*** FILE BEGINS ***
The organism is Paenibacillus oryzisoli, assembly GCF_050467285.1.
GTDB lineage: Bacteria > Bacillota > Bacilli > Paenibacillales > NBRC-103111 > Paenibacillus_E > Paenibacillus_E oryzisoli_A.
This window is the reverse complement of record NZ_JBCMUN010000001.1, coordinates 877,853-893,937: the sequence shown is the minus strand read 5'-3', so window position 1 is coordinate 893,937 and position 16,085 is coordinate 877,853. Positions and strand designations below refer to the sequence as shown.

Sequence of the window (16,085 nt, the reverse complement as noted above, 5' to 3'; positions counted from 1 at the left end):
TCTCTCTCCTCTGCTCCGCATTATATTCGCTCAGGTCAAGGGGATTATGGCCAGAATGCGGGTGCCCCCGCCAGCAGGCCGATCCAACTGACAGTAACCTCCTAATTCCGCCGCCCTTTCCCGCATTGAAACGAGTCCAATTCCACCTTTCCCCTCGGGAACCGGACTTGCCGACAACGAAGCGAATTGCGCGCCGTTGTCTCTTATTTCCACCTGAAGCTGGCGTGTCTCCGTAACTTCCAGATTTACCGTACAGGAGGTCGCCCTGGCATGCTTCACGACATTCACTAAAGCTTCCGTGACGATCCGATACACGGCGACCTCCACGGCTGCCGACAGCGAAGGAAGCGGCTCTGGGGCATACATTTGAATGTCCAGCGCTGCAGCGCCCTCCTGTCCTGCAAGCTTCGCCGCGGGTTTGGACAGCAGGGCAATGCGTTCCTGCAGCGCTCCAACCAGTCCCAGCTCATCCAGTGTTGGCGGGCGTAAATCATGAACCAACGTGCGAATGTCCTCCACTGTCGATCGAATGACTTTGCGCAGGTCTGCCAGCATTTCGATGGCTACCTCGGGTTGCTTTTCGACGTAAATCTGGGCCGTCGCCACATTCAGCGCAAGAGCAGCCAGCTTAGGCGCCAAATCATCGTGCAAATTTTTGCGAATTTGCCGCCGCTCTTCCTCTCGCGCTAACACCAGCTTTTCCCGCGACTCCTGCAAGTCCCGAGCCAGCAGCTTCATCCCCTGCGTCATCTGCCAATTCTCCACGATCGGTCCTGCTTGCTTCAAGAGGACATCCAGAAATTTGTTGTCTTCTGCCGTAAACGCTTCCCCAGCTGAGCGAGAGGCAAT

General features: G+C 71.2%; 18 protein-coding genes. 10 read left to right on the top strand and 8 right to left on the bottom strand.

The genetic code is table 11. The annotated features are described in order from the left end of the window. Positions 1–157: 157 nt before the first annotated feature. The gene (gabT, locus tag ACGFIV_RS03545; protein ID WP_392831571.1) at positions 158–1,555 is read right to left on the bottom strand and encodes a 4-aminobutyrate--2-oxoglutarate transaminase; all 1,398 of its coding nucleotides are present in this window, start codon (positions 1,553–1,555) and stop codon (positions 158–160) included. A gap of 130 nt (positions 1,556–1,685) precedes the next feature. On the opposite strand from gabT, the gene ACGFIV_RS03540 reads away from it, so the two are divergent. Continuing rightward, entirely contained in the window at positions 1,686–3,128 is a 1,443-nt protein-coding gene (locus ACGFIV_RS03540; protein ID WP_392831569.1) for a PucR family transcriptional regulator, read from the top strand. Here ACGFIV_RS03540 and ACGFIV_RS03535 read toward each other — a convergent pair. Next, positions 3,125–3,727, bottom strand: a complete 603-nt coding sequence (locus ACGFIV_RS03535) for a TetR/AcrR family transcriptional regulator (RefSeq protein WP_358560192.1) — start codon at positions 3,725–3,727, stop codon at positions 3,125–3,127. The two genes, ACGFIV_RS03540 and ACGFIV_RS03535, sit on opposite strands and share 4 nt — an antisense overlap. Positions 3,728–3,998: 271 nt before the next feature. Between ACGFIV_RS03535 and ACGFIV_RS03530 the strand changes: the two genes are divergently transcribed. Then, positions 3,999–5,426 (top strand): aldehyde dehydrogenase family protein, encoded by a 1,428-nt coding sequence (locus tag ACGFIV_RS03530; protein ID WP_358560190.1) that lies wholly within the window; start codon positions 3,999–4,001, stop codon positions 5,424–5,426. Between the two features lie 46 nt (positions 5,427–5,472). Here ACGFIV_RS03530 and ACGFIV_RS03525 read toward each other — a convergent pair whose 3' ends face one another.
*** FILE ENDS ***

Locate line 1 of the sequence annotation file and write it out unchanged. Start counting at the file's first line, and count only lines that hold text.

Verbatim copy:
The organism is Paenibacillus oryzisoli, assembly GCF_050467285.1.